followed from it. Another illustration of the correct- On his return to Louisiana, the young

[ocr errors][merged small]



liero was presented with a costly sword. the batteries surrounding Fort Sumter The Government of the United States opened fire. Major Anderson waited appointed him the chief engineer to su- until full daylight, as he did not care to perintend the construction of the Mint waste any of his ammunition before reand Custom house at New Orleans, and plying. He, however, immediately orof the fortifications at the mouth of the dered the sentinels away from the paraMississippi.

pets, the posterns closed, the flag drawn Beauregard is now (1862) about forty- up, and forbid his men to leave the three years of age, and with his healthful bomb-proofs until summoned by the manhood, his vigorous and concentrated drum. frame, his promptitude of movement The extent of the enemy's fire greatly and power of endurance, has all the surprised the garrison, which, however, bodily qualifications for a hardy cam- was now explained by the revelation, for paigner. His abilities and thorough cul- the first time, of a battery of which there ture as an engineer are unquestioned, and had been hitherto no suspicion. This his admirers claim for him great capacity was a battery on Sullivan's Island, as a strategist and leader of armies. masked by a cover of brush-wood and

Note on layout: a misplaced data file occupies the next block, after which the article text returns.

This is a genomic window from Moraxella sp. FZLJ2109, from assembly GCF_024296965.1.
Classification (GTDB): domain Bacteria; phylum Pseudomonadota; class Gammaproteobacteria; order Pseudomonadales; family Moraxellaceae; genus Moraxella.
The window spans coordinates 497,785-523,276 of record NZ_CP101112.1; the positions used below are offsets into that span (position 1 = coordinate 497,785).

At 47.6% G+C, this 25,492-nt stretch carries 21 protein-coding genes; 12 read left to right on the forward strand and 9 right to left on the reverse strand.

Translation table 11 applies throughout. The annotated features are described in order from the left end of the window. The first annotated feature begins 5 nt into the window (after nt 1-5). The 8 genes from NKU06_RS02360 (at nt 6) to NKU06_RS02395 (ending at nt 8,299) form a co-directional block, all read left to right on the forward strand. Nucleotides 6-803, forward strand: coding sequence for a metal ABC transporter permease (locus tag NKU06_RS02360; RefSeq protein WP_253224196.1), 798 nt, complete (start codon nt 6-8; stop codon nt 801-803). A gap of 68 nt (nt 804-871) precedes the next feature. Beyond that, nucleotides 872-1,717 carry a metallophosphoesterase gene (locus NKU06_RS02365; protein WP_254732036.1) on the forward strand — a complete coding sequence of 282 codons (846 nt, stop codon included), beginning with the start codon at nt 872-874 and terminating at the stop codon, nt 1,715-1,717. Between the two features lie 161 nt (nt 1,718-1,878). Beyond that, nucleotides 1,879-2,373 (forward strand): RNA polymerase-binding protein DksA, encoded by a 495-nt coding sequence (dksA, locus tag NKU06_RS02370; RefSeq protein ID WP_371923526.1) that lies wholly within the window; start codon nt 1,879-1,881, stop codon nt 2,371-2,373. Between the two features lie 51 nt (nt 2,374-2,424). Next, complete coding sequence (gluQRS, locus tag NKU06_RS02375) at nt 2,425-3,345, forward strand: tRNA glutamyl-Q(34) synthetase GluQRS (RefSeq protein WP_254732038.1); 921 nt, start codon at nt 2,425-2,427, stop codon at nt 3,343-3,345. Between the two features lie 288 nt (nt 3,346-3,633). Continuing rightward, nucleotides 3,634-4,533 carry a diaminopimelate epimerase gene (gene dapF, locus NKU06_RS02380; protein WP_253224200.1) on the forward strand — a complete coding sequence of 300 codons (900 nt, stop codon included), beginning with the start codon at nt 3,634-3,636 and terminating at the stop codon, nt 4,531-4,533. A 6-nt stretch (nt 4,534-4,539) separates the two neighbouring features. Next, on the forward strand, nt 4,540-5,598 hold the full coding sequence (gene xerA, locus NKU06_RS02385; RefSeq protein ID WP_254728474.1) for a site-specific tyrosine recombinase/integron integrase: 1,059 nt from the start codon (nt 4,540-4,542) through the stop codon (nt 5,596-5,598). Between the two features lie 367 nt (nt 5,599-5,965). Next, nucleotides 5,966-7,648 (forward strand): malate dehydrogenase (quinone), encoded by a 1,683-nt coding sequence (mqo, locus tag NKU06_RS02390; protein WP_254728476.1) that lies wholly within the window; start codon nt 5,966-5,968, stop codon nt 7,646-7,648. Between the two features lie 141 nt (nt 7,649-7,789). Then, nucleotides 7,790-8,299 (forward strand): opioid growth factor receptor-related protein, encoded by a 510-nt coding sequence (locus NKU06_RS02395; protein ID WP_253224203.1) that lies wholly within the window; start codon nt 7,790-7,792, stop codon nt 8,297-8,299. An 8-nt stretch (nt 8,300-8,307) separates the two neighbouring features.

Born in Louisiana, and bound to it other materials. Skilfully constructed, by the strong ties of family and prop- heavily mounted, and artfully protected, erty, he has not unnaturally joined his its fire was very effective. It showed destiny to the fate of his native State. seventeen mortars, throwing ten-inch He is, moreover, supposed to have been shells, and thirty-three heavy cannons, early involved in the Southern conspir- most of which were columbiads. The acy, through the influence of his brother- shots from these powerful guns struck in-law, John Slidell, the former senator against the walls of Fort Sumter with a of the United States from Louisiana, and "terrific crash,” as the defenders deone of the main instigators of the present clared, and several of the shells burst rebellion.